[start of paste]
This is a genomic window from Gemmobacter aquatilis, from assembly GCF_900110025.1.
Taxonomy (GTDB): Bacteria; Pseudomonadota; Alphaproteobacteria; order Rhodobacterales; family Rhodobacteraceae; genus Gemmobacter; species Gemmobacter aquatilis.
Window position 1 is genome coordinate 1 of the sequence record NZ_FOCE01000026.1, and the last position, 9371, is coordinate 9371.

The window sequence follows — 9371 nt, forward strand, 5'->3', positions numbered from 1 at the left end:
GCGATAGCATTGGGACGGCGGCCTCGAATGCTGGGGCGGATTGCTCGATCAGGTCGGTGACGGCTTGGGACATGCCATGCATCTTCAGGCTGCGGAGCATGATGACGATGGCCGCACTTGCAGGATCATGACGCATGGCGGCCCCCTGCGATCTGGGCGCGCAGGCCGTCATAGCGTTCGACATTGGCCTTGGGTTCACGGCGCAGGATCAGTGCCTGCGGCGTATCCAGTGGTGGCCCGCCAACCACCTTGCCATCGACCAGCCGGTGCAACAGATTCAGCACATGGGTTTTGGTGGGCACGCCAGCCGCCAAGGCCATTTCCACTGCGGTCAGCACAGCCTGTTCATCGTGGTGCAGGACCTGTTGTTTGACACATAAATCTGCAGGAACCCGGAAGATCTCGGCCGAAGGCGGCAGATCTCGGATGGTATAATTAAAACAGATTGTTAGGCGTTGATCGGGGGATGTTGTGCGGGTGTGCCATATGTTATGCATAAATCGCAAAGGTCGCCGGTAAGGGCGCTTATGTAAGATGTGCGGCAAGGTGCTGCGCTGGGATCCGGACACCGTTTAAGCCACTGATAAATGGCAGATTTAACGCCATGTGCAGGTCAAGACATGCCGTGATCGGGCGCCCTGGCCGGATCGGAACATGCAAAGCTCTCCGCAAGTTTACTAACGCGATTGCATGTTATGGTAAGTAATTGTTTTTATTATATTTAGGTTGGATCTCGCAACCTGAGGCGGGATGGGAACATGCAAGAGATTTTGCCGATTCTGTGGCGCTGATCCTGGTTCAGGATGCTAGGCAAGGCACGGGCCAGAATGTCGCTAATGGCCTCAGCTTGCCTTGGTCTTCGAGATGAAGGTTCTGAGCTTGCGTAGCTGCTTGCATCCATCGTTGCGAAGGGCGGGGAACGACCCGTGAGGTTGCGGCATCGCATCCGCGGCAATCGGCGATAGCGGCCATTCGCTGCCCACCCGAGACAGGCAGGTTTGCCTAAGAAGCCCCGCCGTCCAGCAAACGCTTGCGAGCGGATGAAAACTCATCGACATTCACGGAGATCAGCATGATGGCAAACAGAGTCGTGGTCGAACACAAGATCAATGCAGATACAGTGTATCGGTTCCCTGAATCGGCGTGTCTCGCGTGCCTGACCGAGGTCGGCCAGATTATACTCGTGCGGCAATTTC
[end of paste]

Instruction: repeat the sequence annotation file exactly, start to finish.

This is a genomic window from Gemmobacter aquatilis, from assembly GCF_900110025.1.
Taxonomy (GTDB): Bacteria; Pseudomonadota; Alphaproteobacteria; order Rhodobacterales; family Rhodobacteraceae; genus Gemmobacter; species Gemmobacter aquatilis.
Window position 1 is genome coordinate 1 of the sequence record NZ_FOCE01000026.1, and the last position, 9371, is coordinate 9371.

The window sequence follows — 9371 nt, forward strand, 5'->3', positions numbered from 1 at the left end:
GCGATAGCATTGGGACGGCGGCCTCGAATGCTGGGGCGGATTGCTCGATCAGGTCGGTGACGGCTTGGGACATGCCATGCATCTTCAGGCTGCGGAGCATGATGACGATGGCCGCACTTGCAGGATCATGACGCATGGCGGCCCCCTGCGATCTGGGCGCGCAGGCCGTCATAGCGTTCGACATTGGCCTTGGGTTCACGGCGCAGGATCAGTGCCTGCGGCGTATCCAGTGGTGGCCCGCCAACCACCTTGCCATCGACCAGCCGGTGCAACAGATTCAGCACATGGGTTTTGGTGGGCACGCCAGCCGCCAAGGCCATTTCCACTGCGGTCAGCACAGCCTGTTCATCGTGGTGCAGGACCTGTTGTTTGACACATAAATCTGCAGGAACCCGGAAGATCTCGGCCGAAGGCGGCAGATCTCGGATGGTATAATTAAAACAGATTGTTAGGCGTTGATCGGGGGATGTTGTGCGGGTGTGCCATATGTTATGCATAAATCGCAAAGGTCGCCGGTAAGGGCGCTTATGTAAGATGTGCGGCAAGGTGCTGCGCTGGGATCCGGACACCGTTTAAGCCACTGATAAATGGCAGATTTAACGCCATGTGCAGGTCAAGACATGCCGTGATCGGGCGCCCTGGCCGGATCGGAACATGCAAAGCTCTCCGCAAGTTTACTAACGCGATTGCATGTTATGGTAAGTAATTGTTTTTATTATATTTAGGTTGGATCTCGCAACCTGAGGCGGGATGGGAACATGCAAGAGATTTTGCCGATTCTGTGGCGCTGATCCTGGTTCAGGATGCTAGGCAAGGCACGGGCCAGAATGTCGCTAATGGCCTCAGCTTGCCTTGGTCTTCGAGATGAAGGTTCTGAGCTTGCGTAGCTGCTTGCATCCATCGTTGCGAAGGGCGGGGAACGACCCGTGAGGTTGCGGCATCGCATCCGCGGCAATCGGCGATAGCGGCCATTCGCTGCCCACCCGAGACAGGCAGGTTTGCCTAAGAAGCCCCGCCGTCCAGCAAACGCTTGCGAGCGGATGAAAACTCATCGACATTCACGGAGATCAGCATGATGGCAAACAGAGTCGTGGTCGAACACAAGATCAATGCAGATACAGTGTATCGGTTCCCTGAATCGGCGTGTCTCGCGTGCCTGACCGAGGTCGGCCAGATTATACTCGTGCGGCAATTTC